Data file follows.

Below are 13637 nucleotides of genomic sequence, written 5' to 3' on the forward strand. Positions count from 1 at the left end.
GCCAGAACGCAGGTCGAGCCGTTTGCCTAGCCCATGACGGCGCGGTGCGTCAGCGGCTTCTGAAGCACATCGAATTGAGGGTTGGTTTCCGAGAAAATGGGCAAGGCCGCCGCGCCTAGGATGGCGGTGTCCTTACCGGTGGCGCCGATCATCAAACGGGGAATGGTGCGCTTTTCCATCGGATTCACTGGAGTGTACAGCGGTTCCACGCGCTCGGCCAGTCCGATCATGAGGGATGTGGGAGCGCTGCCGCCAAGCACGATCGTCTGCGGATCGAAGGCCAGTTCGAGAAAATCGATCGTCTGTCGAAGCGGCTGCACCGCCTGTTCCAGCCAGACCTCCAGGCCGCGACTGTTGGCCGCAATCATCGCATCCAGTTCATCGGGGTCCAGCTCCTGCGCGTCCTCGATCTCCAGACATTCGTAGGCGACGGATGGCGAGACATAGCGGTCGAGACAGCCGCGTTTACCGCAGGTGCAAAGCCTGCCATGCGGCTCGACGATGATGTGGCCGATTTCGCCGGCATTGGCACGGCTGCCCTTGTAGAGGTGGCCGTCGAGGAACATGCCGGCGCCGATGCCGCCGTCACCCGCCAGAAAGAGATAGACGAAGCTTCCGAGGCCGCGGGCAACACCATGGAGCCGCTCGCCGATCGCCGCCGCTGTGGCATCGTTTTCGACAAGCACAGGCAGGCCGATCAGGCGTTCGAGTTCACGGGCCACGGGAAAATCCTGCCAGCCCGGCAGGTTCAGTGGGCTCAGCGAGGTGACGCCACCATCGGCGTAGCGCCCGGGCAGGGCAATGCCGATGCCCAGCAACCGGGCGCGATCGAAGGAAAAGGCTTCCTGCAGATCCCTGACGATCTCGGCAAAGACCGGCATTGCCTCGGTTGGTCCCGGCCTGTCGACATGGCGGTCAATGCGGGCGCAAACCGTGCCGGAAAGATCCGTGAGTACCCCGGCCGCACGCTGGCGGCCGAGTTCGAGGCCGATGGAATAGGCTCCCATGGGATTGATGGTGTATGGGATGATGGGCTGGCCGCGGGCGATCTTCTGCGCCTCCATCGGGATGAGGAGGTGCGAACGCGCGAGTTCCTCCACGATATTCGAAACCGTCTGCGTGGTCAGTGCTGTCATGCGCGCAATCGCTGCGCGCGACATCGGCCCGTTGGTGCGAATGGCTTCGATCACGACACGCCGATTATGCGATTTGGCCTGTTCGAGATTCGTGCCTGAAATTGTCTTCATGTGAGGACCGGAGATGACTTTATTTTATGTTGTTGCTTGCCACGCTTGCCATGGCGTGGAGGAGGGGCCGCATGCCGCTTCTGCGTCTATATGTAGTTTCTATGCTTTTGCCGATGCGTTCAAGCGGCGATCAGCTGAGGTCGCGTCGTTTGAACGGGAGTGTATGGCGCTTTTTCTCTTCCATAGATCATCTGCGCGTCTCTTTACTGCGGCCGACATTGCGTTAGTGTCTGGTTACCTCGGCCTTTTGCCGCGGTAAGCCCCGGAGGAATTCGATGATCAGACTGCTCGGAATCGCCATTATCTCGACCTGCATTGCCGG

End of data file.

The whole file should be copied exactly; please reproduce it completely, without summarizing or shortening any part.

Below are 13637 nucleotides of genomic sequence, written 5' to 3' on the forward strand. Positions count from 1 at the left end.
GCCAGAACGCAGGTCGAGCCGTTTGCCTAGCCCATGACGGCGCGGTGCGTCAGCGGCTTCTGAAGCACATCGAATTGAGGGTTGGTTTCCGAGAAAATGGGCAAGGCCGCCGCGCCTAGGATGGCGGTGTCCTTACCGGTGGCGCCGATCATCAAACGGGGAATGGTGCGCTTTTCCATCGGATTCACTGGAGTGTACAGCGGTTCCACGCGCTCGGCCAGTCCGATCATGAGGGATGTGGGAGCGCTGCCGCCAAGCACGATCGTCTGCGGATCGAAGGCCAGTTCGAGAAAATCGATCGTCTGTCGAAGCGGCTGCACCGCCTGTTCCAGCCAGACCTCCAGGCCGCGACTGTTGGCCGCAATCATCGCATCCAGTTCATCGGGGTCCAGCTCCTGCGCGTCCTCGATCTCCAGACATTCGTAGGCGACGGATGGCGAGACATAGCGGTCGAGACAGCCGCGTTTACCGCAGGTGCAAAGCCTGCCATGCGGCTCGACGATGATGTGGCCGATTTCGCCGGCATTGGCACGGCTGCCCTTGTAGAGGTGGCCGTCGAGGAACATGCCGGCGCCGATGCCGCCGTCACCCGCCAGAAAGAGATAGACGAAGCTTCCGAGGCCGCGGGCAACACCATGGAGCCGCTCGCCGATCGCCGCCGCTGTGGCATCGTTTTCGACAAGCACAGGCAGGCCGATCAGGCGTTCGAGTTCACGGGCCACGGGAAAATCCTGCCAGCCCGGCAGGTTCAGTGGGCTCAGCGAGGTGACGCCACCATCGGCGTAGCGCCCGGGCAGGGCAATGCCGATGCCCAGCAACCGGGCGCGATCGAAGGAAAAGGCTTCCTGCAGATCCCTGACGATCTCGGCAAAGACCGGCATTGCCTCGGTTGGTCCCGGCCTGTCGACATGGCGGTCAATGCGGGCGCAAACCGTGCCGGAAAGATCCGTGAGTACCCCGGCCGCACGCTGGCGGCCGAGTTCGAGGCCGATGGAATAGGCTCCCATGGGATTGATGGTGTATGGGATGATGGGCTGGCCGCGGGCGATCTTCTGCGCCTCCATCGGGATGAGGAGGTGCGAACGCGCGAGTTCCTCCACGATATTCGAAACCGTCTGCGTGGTCAGTGCTGTCATGCGCGCAATCGCTGCGCGCGACATCGGCCCGTTGGTGCGAATGGCTTCGATCACGACACGCCGATTATGCGATTTGGCCTGTTCGAGATTCGTGCCTGAAATTGTCTTCATGTGAGGACCGGAGATGACTTTATTTTATGTTGTTGCTTGCCACGCTTGCCATGGCGTGGAGGAGGGGCCGCATGCCGCTTCTGCGTCTATATGTAGTTTCTATGCTTTTGCCGATGCGTTCAAGCGGCGATCAGCTGAGGTCGCGTCGTTTGAACGGGAGTGTATGGCGCTTTTTCTCTTCCATAGATCATCTGCGCGTCTCTTTACTGCGGCCGACATTGCGTTAGTGTCTGGTTACCTCGGCCTTTTGCCGCGGTAAGCCCCGGAGGAATTCGATGATCAGACTGCTCGGAATCGCCATTATCTCGACCTGCATTGCCGG